Essay about Comparison of Gilgamesh and Enkidu

Essay about Comparison of Gilgamesh and Enkidu

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Gilgamesh was two thirds of a god who possessed beauty, a gorgeous body, and great amounts of courage and strength that surpassed all other humans. His greatness was established through the wonderful walls he built around Uruk, a rampart, and a temple for Anu and Ishtar (Gilgamesh & Sandars, 61). Enkidu on the other hand was initially an uncivilized man created by the goddess of creation, Aruru. His appearance was strictly barbaric with his long hair and hairy body, whose innocent mind knew nothing of a civilized human culture (Gilgamesh et al., 62). He ate grass and lived among the other animals in the woods until a trapper spotted him while trying to catch his game and noted to his father that he “was the strongest man in the world [and] is like an immortal from heaven” (Gilgamesh et al., 62). The trapper indicated his feeling of inferiority to Enkidu in the woods as he says he is afraid of him. One could say that Enkidu rules the woods of the uncivilized just as Gilgamesh rules over the city of Uruk; over the civilized. Both men are characterized as powerful, strong men in their domain yet Gilgamesh is in fact stronger and more powerful than his brother, Enkidu whom he calls his servant, fore he is the king of Uruk and is two thirds god. Enkidu also dies halfway through the adventure the two have while Gilgamesh, who is afraid of death, goes on to find a way to live immortally. Though inferior to his king brother, Enkidu completes the other half of Gilgamesh: while Gilgamesh knows the ins and outs of the city he rules, he is not familiar with the woods or nature in the ways that Enkidu is. Though they are different from each other, they both hold parallels with one another by bringing out the best in each other, thus reasonabl...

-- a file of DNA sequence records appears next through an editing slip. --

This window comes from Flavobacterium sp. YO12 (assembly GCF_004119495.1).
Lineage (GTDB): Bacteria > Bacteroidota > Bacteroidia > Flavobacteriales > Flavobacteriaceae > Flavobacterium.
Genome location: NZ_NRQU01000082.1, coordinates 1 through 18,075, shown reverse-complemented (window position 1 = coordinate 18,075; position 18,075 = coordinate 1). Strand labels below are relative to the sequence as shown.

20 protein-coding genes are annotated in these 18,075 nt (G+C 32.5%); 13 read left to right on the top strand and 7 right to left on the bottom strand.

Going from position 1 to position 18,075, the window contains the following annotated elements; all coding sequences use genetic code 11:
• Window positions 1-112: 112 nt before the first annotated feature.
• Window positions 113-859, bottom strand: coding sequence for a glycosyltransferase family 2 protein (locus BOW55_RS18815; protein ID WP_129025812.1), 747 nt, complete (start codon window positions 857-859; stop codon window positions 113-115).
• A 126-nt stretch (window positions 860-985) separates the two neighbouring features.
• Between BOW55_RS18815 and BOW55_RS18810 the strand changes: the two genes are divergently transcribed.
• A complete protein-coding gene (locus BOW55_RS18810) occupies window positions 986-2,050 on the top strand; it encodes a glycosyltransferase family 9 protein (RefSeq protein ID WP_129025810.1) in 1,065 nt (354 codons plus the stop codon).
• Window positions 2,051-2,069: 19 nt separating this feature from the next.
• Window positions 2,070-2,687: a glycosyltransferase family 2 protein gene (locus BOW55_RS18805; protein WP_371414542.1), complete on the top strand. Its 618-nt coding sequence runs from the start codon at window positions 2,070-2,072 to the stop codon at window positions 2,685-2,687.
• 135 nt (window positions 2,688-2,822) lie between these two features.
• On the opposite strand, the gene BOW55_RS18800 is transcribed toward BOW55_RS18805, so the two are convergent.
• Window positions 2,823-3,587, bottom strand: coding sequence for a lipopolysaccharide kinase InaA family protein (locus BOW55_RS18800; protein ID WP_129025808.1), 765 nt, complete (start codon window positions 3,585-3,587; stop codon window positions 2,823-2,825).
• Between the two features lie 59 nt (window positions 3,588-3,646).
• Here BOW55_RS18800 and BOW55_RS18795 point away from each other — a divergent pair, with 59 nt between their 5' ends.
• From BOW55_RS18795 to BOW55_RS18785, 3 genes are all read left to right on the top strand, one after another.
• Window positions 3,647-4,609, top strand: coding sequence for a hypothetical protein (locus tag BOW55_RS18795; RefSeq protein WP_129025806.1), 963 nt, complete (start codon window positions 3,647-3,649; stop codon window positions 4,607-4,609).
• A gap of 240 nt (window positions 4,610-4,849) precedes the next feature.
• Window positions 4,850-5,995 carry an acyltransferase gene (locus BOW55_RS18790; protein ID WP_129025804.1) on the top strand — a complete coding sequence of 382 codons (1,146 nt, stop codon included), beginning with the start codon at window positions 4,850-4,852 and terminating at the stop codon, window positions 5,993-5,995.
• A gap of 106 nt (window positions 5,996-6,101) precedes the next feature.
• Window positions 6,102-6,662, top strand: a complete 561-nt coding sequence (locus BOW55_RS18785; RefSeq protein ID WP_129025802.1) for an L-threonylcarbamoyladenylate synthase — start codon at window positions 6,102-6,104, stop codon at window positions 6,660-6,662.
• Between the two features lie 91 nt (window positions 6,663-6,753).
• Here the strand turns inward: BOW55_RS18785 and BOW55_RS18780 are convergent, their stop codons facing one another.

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...reat flood. Gilgamesh was not worthy of being a full god. Instead, Utnapishtim granted Gilgamesh the opportunity of the life he wished for so deeply by challenging him to stay awake for six days and seven nights. Being the human being that he was, Gilgamesh was unable to stay awake for the duration of that time. Prior to Gilgamesh’s reluctant return to Uruk, Utnapishtim bestowed upon him the secret of the magical plant that grows in the depths of the seas that which makes man youthful again. After successfully retrieving the plant, Gilgamesh unfortunately loses possession of the motif to a snake whom according to mythology now acquires “eternal life” or “everlasting youth” due to the continuous shedding of the skin. So, once again, Gilgamesh had been cheated of his supernatural gift yet again, demonstrating his true identity of a mortal human being (Gresseth, 6).

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